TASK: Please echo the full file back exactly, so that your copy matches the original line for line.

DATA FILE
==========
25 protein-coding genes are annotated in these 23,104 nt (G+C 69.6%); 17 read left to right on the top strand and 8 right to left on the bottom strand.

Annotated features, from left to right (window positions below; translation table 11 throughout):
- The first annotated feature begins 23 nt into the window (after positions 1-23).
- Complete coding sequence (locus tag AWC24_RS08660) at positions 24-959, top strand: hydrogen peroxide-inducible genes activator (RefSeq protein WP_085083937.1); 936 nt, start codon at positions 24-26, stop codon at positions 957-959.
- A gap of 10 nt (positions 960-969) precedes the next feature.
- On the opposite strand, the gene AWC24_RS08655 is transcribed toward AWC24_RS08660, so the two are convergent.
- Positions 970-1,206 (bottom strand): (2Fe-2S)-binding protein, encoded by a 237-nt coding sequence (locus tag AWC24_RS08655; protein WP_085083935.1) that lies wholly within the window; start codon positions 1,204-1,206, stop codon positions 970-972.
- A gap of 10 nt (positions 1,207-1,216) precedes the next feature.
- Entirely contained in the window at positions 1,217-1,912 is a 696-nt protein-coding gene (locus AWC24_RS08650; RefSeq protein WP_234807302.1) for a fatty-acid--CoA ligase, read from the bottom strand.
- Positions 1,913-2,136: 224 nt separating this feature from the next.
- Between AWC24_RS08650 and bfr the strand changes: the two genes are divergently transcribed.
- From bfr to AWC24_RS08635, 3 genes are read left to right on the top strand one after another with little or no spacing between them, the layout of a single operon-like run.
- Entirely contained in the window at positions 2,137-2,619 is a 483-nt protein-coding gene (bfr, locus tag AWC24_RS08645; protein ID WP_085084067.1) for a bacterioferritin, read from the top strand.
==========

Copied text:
25 protein-coding genes are annotated in these 23,104 nt (G+C 69.6%); 17 read left to right on the top strand and 8 right to left on the bottom strand.

Annotated features, from left to right (window positions below; translation table 11 throughout):
- The first annotated feature begins 23 nt into the window (after positions 1-23).
- Complete coding sequence (locus tag AWC24_RS08660) at positions 24-959, top strand: hydrogen peroxide-inducible genes activator (RefSeq protein WP_085083937.1); 936 nt, start codon at positions 24-26, stop codon at positions 957-959.
- A gap of 10 nt (positions 960-969) precedes the next feature.
- On the opposite strand, the gene AWC24_RS08655 is transcribed toward AWC24_RS08660, so the two are convergent.
- Positions 970-1,206 (bottom strand): (2Fe-2S)-binding protein, encoded by a 237-nt coding sequence (locus tag AWC24_RS08655; protein WP_085083935.1) that lies wholly within the window; start codon positions 1,204-1,206, stop codon positions 970-972.
- A gap of 10 nt (positions 1,207-1,216) precedes the next feature.
- Entirely contained in the window at positions 1,217-1,912 is a 696-nt protein-coding gene (locus AWC24_RS08650; RefSeq protein WP_234807302.1) for a fatty-acid--CoA ligase, read from the bottom strand.
- Positions 1,913-2,136: 224 nt separating this feature from the next.
- Between AWC24_RS08650 and bfr the strand changes: the two genes are divergently transcribed.
- From bfr to AWC24_RS08635, 3 genes are read left to right on the top strand one after another with little or no spacing between them, the layout of a single operon-like run.
- Entirely contained in the window at positions 2,137-2,619 is a 483-nt protein-coding gene (bfr, locus tag AWC24_RS08645; protein ID WP_085084067.1) for a bacterioferritin, read from the top strand.